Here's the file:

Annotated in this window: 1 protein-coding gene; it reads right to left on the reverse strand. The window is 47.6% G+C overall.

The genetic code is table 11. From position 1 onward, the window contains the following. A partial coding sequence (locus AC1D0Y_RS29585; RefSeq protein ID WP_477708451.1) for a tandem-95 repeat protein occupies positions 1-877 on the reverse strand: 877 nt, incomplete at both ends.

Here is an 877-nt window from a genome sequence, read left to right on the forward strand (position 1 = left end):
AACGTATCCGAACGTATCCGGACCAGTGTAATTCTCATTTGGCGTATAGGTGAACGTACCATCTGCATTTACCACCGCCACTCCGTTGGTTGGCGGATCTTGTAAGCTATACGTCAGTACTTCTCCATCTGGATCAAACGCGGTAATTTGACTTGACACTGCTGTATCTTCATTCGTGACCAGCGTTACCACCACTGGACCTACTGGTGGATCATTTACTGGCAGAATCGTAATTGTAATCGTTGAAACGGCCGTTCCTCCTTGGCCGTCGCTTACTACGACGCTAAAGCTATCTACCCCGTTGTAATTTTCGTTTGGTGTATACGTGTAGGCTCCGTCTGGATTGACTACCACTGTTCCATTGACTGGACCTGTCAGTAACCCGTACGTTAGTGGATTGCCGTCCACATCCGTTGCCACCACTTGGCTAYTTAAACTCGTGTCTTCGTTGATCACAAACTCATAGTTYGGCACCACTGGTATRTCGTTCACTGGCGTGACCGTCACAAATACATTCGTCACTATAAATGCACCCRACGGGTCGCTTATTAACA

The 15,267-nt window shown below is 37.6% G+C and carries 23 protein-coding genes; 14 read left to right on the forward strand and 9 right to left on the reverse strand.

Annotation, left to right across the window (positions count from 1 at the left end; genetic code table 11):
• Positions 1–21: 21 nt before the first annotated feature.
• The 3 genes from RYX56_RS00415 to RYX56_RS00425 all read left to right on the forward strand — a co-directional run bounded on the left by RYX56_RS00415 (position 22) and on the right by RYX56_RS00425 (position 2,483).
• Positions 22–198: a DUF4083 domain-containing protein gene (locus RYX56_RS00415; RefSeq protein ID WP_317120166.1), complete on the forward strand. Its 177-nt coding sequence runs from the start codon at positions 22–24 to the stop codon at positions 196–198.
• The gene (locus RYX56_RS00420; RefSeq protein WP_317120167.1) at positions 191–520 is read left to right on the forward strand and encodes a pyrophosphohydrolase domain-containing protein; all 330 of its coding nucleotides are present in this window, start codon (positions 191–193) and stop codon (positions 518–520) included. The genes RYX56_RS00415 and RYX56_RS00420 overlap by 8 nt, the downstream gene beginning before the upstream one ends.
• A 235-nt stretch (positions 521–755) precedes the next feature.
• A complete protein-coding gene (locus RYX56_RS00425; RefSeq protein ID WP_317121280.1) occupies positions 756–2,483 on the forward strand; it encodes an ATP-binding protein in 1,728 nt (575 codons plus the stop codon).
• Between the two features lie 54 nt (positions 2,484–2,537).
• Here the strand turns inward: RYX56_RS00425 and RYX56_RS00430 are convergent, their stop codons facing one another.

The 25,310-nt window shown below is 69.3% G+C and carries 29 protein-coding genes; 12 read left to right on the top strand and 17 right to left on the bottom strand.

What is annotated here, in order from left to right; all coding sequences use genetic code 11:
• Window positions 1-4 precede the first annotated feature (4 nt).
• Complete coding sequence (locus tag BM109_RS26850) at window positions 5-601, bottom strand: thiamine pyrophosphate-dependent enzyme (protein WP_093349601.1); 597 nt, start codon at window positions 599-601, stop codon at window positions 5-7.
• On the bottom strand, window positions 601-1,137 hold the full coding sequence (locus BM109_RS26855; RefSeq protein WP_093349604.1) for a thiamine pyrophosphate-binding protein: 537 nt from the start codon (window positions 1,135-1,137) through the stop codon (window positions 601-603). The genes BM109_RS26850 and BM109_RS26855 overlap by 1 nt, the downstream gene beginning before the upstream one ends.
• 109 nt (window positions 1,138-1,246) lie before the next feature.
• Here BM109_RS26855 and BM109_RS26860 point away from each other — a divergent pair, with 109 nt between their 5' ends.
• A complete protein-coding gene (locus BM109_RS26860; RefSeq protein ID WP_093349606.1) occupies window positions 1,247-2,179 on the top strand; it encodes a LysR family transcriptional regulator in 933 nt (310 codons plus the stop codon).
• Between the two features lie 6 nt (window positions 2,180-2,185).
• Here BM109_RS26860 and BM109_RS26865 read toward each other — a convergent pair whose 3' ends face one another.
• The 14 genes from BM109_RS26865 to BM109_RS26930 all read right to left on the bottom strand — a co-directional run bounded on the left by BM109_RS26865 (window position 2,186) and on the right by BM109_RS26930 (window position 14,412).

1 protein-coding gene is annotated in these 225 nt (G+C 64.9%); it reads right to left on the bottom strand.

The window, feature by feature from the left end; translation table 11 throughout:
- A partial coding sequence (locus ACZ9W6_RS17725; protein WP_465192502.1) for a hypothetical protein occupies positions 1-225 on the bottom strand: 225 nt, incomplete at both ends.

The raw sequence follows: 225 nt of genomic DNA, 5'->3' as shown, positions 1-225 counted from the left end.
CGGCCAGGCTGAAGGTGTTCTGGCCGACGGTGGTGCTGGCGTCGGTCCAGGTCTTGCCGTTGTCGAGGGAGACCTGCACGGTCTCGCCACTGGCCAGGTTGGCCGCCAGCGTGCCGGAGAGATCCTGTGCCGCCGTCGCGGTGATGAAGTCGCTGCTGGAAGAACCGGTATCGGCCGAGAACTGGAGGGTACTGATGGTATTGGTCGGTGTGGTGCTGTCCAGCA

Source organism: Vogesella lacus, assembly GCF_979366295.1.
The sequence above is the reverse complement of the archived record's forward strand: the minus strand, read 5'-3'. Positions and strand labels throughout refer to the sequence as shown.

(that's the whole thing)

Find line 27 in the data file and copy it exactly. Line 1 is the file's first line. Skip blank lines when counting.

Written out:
The window, feature by feature from the left end; translation table 11 throughout: